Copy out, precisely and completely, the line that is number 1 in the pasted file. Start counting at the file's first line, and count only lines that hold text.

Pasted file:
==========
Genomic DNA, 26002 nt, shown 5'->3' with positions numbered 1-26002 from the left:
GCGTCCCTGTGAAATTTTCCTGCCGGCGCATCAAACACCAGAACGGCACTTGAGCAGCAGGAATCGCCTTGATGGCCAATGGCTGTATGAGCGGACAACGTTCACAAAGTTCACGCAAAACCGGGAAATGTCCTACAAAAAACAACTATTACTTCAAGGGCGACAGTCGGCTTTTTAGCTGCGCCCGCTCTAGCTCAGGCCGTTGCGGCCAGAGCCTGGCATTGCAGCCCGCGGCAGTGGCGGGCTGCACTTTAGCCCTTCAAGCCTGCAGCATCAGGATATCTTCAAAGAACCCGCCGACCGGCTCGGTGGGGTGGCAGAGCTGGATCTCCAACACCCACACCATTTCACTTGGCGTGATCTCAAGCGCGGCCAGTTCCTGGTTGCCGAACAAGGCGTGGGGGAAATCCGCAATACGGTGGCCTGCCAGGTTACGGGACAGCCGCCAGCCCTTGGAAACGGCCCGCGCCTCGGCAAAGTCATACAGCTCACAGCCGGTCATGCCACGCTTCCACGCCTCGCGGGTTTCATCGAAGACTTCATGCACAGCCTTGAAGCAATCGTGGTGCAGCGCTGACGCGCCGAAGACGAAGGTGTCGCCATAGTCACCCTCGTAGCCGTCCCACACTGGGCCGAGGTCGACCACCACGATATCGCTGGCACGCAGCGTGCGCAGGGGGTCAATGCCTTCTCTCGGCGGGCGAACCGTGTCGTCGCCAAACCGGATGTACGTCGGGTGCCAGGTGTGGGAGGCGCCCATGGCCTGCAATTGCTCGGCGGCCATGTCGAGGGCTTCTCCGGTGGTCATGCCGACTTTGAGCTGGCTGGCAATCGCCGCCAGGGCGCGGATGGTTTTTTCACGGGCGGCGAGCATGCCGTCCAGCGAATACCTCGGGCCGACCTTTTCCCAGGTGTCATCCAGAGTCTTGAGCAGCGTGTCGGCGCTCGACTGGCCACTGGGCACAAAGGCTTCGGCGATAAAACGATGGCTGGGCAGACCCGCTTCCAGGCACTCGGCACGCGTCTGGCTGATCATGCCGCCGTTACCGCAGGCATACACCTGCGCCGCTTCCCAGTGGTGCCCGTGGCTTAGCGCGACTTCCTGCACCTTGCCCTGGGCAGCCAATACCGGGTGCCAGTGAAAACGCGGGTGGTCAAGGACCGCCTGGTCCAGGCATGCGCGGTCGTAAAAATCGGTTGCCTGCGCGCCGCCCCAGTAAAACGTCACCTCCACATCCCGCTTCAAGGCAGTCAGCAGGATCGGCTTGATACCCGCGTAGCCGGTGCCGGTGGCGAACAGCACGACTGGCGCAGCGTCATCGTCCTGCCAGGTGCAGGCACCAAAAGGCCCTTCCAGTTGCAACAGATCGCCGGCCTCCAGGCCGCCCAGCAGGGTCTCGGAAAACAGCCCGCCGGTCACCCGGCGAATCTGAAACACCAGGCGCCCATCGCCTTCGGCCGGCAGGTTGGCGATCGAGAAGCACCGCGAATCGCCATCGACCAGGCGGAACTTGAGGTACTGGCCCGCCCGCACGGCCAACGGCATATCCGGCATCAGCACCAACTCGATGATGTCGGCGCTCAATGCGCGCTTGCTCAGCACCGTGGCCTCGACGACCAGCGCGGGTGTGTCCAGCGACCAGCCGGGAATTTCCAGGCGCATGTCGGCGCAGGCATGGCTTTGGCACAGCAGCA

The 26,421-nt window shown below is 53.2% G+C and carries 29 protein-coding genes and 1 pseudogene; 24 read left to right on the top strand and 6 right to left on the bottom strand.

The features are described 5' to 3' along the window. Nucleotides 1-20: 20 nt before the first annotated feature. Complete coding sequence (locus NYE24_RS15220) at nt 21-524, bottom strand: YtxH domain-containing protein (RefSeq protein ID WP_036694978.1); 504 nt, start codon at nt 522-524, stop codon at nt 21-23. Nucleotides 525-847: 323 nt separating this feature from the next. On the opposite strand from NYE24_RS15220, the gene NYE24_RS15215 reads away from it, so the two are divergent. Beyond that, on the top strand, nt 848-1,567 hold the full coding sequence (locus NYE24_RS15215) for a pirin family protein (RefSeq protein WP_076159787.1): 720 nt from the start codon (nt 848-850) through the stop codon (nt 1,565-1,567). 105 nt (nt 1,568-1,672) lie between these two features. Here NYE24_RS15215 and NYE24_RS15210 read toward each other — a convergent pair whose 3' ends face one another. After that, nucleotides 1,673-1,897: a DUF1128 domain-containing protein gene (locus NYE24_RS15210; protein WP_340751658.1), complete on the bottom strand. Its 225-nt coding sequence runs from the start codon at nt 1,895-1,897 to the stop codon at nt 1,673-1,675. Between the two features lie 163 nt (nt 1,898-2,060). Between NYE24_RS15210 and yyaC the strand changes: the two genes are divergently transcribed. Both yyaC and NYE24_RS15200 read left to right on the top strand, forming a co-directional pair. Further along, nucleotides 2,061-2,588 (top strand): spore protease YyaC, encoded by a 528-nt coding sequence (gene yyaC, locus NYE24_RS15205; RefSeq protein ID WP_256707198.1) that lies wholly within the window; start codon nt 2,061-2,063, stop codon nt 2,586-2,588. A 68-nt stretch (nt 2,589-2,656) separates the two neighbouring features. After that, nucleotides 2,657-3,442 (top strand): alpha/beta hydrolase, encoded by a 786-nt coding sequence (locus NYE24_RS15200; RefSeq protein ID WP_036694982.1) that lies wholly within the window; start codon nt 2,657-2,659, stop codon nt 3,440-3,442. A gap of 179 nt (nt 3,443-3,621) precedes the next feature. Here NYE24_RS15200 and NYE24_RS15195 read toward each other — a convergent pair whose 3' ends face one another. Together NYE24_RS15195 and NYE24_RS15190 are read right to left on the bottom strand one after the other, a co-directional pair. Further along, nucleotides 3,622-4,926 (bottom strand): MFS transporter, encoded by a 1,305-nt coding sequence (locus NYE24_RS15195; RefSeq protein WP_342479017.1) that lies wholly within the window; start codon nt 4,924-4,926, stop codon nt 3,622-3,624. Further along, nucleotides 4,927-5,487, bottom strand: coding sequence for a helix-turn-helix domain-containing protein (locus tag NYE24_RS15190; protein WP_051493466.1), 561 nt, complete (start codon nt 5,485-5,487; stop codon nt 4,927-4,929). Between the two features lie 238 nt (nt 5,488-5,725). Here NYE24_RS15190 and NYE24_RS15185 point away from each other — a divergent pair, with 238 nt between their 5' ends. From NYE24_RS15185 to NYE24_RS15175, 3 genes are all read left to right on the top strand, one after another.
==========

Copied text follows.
Genomic DNA, 26002 nt, shown 5'->3' with positions numbered 1-26002 from the left: